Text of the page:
They love us! They really love us! Well, for a few days anyway.
South Carolina has been at the vortex of the presidential campaign for about the past three weeks. Voters have been courted from the Lowcountry to the Upstate and in between.
So have newspapers, although with somewhat less ardor. The Herald sent invitations a few weeks ago to all the candidates, Democrat and Republican, for an interview with our editorial board, hoping to get up close and personal with them for half an hour or so.
None of the Republican candidates competing in last Saturday's GOP primary could make it, although most offered to send surrogates. That was understandable. With the front-loaded primary schedule, Republicans had the New Hampshire primary on Jan. 8, the Michigan primary on Jan. 15 and the South Carolina primary four days later.
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That barely leaves time for foreplay, much less consummation.
The situation was much the same for Democratic candidates. Sen. Barack Obama was the only one to actively solicit a meeting with The Herald's editorial board. We went back and forth with some tentative dates, but, ultimately, Obama's schedule was too tight.
Fortunately, he had scheduled a meeting with the editorial board of our sister paper, The State, in Columbia, and we were invited to join in. Obama was to be in town for the Martin Luther King Day march and rally on the grounds of the Statehouse, and he could squeeze in a meeting at 8:15 a.m.
Three of us -- Publisher Debbie Abels, Editor Paul Osmundson and I -- left Rock Hill at 6:30 on a frigid Monday morning to make the meeting.
New York Times columnist David Brooks recently wrote a column about how people really choose a candidate. Human behaviorists theorize that we pick candidates on gut instinct because they appeal to us for a variety of reasons, and then we search around for more rational reasons to justify our intuitive choice.
Thus, while we may say we support a candidate because of his stance on the NAFTA accords and his approach to reducing carbon emissions, we may really just like his smile.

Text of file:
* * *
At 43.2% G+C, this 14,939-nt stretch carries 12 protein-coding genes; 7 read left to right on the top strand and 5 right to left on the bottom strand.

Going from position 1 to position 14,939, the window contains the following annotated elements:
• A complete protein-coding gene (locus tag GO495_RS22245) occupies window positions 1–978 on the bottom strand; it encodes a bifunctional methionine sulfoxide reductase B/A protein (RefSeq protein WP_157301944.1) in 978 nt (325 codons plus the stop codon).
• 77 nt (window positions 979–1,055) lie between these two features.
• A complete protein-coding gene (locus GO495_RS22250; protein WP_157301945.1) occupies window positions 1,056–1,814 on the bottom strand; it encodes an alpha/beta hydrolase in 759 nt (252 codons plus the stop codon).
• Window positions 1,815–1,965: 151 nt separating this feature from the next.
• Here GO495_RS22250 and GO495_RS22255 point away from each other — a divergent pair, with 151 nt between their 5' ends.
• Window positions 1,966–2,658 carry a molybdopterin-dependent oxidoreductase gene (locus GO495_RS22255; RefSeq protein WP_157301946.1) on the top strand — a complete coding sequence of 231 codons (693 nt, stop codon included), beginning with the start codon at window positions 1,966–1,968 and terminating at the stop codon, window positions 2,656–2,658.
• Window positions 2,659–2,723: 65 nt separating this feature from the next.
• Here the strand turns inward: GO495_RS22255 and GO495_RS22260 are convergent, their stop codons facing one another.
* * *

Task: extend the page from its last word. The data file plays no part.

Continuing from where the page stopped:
It is easy to understand why the Obama campaign would want as many people as possible to meet the candidate in person. Obama is loose and natural, comfortable even in a room full of prying journalists.
After months of campaigning, he no doubt had answered all the questions we asked at least a few dozen times. Nonetheless, his responses consisted of more than the rote talking points you get from many candidates. The answers had both intellectual heft and clarity.
The three of us regretted that we had not had the same opportunity to meet the other two top Democratic candidates, Sen. Hillary Clinton and former Sen. John Edwards, especially Clinton. We have heard the numerous testimonials that she is more easygoing in small groups than she often appears when addressing a crowd. She also is supposed to have a keen wit.
The State had extended invitations to both Clinton and Edwards, including several follow-ups with Clinton, but neither showed much interest in a meeting.
A personal meeting with candidates can be revealing, but it isn't absolutely necessary in forming an opinion about them. Like most voters, we often must view the candidates from a distance and rely on what we read and see on news shows and televised debates.
But even without meeting the GOP candidates in person, The Herald's editorial board had little trouble deciding to endorse Sen. John McCain. The lone dissenter on the board backed Fred Thompson, who exited the campaign this week.
The choice to endorse Obama in Saturday's Democratic primary also was nearly unanimous in the end. But several board members said they could easily support Clinton, too.
Ultimately, the one holdout for Clinton said the deciding factor was Clinton's familiarity with the inner workings of the White House and her ability to be an effective leader starting on her first day in office. The rest of us decided to back Obama's potentially transformative candidacy.
So, we now are on record supporting McCain and Obama. As to what effect our endorsements might have had or will have, who knows? I suspect that they have less impact on the presidential vote than any other. Voters already have plenty of information with which to judge presidential candidates.
At any rate, we are likely to have seen the last of all these candidates as of 7:01 p.m. Saturday, when the polls close. South Carolina is virtually certain to go Republican in November, and the closest any candidate is likely to get to the state between now and then is Charlotte.
But it was fun being romanced for a few weeks, even if we knew it wouldn't last. Still, roses and a candlelight dinner or two might have been nice.